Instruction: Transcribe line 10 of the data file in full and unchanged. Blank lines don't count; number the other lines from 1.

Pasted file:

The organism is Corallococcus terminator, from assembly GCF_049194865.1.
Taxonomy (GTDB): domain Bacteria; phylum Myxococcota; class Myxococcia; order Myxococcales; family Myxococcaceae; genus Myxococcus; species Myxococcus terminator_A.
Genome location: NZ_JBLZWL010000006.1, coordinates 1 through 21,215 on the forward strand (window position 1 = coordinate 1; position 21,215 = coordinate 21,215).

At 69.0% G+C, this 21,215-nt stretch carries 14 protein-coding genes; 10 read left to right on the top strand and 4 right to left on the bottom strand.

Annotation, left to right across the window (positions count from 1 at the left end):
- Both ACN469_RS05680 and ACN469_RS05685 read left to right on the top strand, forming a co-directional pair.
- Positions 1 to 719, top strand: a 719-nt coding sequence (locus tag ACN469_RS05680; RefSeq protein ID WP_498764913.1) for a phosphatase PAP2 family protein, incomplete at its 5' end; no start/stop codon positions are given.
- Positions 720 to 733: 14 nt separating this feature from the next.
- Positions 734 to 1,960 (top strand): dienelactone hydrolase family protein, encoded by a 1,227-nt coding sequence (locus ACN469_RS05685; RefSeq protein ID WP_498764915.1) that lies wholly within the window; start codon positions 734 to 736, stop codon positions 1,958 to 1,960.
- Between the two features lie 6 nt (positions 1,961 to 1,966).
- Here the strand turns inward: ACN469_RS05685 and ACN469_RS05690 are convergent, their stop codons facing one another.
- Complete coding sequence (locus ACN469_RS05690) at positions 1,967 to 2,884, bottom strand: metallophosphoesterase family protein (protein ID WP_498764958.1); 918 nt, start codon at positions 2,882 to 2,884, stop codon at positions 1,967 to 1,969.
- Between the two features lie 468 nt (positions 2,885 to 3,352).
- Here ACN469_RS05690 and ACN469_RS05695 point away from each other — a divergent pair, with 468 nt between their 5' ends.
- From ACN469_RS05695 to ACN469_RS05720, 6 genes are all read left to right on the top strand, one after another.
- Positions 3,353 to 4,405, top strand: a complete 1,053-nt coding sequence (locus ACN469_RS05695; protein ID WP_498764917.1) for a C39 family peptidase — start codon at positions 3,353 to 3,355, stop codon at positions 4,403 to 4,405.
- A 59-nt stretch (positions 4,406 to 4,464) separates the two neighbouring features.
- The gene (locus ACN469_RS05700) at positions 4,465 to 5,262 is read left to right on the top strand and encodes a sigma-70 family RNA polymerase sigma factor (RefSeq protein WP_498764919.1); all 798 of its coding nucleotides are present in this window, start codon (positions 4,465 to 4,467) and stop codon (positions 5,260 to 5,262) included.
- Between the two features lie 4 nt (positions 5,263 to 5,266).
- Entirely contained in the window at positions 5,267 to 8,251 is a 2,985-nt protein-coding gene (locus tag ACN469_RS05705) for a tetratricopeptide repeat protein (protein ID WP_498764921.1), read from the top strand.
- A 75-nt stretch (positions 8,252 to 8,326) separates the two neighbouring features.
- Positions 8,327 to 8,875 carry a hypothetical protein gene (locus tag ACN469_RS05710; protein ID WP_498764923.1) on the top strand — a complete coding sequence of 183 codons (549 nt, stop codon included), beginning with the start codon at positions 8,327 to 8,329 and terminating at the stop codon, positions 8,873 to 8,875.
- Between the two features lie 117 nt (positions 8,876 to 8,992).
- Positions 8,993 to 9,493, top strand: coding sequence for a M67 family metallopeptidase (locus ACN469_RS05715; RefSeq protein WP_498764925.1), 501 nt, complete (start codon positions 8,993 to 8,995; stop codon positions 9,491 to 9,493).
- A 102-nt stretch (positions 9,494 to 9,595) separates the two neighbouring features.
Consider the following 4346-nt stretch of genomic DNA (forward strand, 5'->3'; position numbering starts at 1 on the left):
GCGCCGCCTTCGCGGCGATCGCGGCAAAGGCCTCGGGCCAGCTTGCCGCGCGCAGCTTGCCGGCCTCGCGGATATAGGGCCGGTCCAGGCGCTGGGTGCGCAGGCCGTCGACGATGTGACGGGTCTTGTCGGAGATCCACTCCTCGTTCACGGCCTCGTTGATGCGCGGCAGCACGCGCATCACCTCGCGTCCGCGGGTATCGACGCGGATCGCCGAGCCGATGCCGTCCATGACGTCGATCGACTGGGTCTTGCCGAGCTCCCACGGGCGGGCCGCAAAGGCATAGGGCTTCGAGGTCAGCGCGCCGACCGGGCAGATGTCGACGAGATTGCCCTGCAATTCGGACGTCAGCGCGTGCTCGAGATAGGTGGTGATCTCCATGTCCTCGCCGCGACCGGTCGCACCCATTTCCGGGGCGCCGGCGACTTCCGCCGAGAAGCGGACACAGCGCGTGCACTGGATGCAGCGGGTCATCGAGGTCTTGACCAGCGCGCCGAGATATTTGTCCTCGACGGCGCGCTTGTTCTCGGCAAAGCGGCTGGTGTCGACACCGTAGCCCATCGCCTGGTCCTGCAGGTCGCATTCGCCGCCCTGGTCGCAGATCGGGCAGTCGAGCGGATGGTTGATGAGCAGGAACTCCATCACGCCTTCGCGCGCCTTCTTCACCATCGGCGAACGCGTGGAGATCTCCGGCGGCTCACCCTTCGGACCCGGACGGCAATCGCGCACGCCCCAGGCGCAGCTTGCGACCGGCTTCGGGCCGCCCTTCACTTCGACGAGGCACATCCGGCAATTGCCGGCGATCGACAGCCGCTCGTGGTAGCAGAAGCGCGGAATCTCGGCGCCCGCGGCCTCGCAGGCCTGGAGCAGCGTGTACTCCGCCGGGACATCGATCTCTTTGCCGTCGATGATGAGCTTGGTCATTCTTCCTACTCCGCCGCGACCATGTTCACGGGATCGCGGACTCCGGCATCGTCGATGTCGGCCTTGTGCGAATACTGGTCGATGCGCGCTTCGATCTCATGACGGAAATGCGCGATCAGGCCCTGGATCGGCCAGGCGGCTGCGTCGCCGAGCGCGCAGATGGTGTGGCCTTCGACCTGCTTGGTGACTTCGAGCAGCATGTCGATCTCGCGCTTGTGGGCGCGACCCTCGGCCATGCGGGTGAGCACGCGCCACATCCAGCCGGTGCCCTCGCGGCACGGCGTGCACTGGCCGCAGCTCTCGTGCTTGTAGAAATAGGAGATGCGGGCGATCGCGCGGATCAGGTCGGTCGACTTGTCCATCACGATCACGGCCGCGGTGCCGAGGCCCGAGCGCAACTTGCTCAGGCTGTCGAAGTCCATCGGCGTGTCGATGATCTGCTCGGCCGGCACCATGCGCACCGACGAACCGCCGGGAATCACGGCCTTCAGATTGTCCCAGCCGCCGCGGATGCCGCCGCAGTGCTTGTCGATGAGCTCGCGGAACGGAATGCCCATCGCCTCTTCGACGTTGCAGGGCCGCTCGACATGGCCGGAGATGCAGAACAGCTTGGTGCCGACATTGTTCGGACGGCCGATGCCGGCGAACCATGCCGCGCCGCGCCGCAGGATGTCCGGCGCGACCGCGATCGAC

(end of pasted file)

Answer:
- Between the two features lie 6 nt (positions 1,961 to 1,966).